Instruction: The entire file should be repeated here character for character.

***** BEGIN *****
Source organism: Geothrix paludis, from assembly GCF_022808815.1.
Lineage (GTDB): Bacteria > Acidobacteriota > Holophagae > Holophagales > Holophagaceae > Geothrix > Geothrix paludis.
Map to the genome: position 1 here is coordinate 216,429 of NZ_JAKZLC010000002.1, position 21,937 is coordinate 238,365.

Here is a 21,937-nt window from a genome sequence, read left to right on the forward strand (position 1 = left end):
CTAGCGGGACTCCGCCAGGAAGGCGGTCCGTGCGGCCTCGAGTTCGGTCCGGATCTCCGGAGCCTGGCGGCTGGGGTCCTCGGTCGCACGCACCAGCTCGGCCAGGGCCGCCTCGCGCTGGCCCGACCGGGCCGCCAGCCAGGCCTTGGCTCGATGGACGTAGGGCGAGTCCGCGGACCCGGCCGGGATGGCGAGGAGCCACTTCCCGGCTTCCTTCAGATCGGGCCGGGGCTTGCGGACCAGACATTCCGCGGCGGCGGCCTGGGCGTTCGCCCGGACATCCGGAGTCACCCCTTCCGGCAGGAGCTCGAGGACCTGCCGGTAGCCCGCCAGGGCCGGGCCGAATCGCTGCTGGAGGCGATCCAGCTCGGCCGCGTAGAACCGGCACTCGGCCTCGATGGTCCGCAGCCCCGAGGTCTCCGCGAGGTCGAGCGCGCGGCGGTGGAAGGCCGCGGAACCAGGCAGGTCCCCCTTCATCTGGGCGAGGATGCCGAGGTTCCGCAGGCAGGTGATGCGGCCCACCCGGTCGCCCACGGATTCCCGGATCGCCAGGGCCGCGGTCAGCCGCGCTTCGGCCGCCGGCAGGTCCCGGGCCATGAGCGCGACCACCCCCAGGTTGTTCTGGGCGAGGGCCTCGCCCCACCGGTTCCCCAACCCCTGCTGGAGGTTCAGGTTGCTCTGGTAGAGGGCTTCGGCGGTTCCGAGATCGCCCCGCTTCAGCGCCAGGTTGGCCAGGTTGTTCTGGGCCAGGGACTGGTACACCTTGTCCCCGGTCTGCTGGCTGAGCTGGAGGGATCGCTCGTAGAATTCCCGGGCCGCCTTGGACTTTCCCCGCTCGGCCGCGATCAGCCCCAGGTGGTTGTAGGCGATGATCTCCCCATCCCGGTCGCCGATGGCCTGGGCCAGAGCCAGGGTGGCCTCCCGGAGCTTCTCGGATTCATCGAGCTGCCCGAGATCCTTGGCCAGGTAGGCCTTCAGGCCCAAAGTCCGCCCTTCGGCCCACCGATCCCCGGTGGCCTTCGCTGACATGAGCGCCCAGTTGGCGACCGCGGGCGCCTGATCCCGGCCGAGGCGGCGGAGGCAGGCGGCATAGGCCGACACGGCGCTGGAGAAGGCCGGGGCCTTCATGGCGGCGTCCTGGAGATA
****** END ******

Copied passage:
Source organism: Geothrix paludis, from assembly GCF_022808815.1.
Lineage (GTDB): Bacteria > Acidobacteriota > Holophagae > Holophagales > Holophagaceae > Geothrix > Geothrix paludis.
Map to the genome: position 1 here is coordinate 216,429 of NZ_JAKZLC010000002.1, position 21,937 is coordinate 238,365.

Here is a 21,937-nt window from a genome sequence, read left to right on the forward strand (position 1 = left end):
CTAGCGGGACTCCGCCAGGAAGGCGGTCCGTGCGGCCTCGAGTTCGGTCCGGATCTCCGGAGCCTGGCGGCTGGGGTCCTCGGTCGCACGCACCAGCTCGGCCAGGGCCGCCTCGCGCTGGCCCGACCGGGCCGCCAGCCAGGCCTTGGCTCGATGGACGTAGGGCGAGTCCGCGGACCCGGCCGGGATGGCGAGGAGCCACTTCCCGGCTTCCTTCAGATCGGGCCGGGGCTTGCGGACCAGACATTCCGCGGCGGCGGCCTGGGCGTTCGCCCGGACATCCGGAGTCACCCCTTCCGGCAGGAGCTCGAGGACCTGCCGGTAGCCCGCCAGGGCCGGGCCGAATCGCTGCTGGAGGCGATCCAGCTCGGCCGCGTAGAACCGGCACTCGGCCTCGATGGTCCGCAGCCCCGAGGTCTCCGCGAGGTCGAGCGCGCGGCGGTGGAAGGCCGCGGAACCAGGCAGGTCCCCCTTCATCTGGGCGAGGATGCCGAGGTTCCGCAGGCAGGTGATGCGGCCCACCCGGTCGCCCACGGATTCCCGGATCGCCAGGGCCGCGGTCAGCCGCGCTTCGGCCGCCGGCAGGTCCCGGGCCATGAGCGCGACCACCCCCAGGTTGTTCTGGGCGAGGGCCTCGCCCCACCGGTTCCCCAACCCCTGCTGGAGGTTCAGGTTGCTCTGGTAGAGGGCTTCGGCGGTTCCGAGATCGCCCCGCTTCAGCGCCAGGTTGGCCAGGTTGTTCTGGGCCAGGGACTGGTACACCTTGTCCCCGGTCTGCTGGCTGAGCTGGAGGGATCGCTCGTAGAATTCCCGGGCCGCCTTGGACTTTCCCCGCTCGGCCGCGATCAGCCCCAGGTGGTTGTAGGCGATGATCTCCCCATCCCGGTCGCCGATGGCCTGGGCCAGAGCCAGGGTGGCCTCCCGGAGCTTCTCGGATTCATCGAGCTGCCCGAGATCCTTGGCCAGGTAGGCCTTCAGGCCCAAAGTCCGCCCTTCGGCCCACCGATCCCCGGTGGCCTTCGCTGACATGAGCGCCCAGTTGGCGACCGCGGGCGCCTGATCCCGGCCGAGGCGGCGGAGGCAGGCGGCATAGGCCGACACGGCGCTGGAGAAGGCCGGGGCCTTCATGGCGGCGTCCTGGAGATA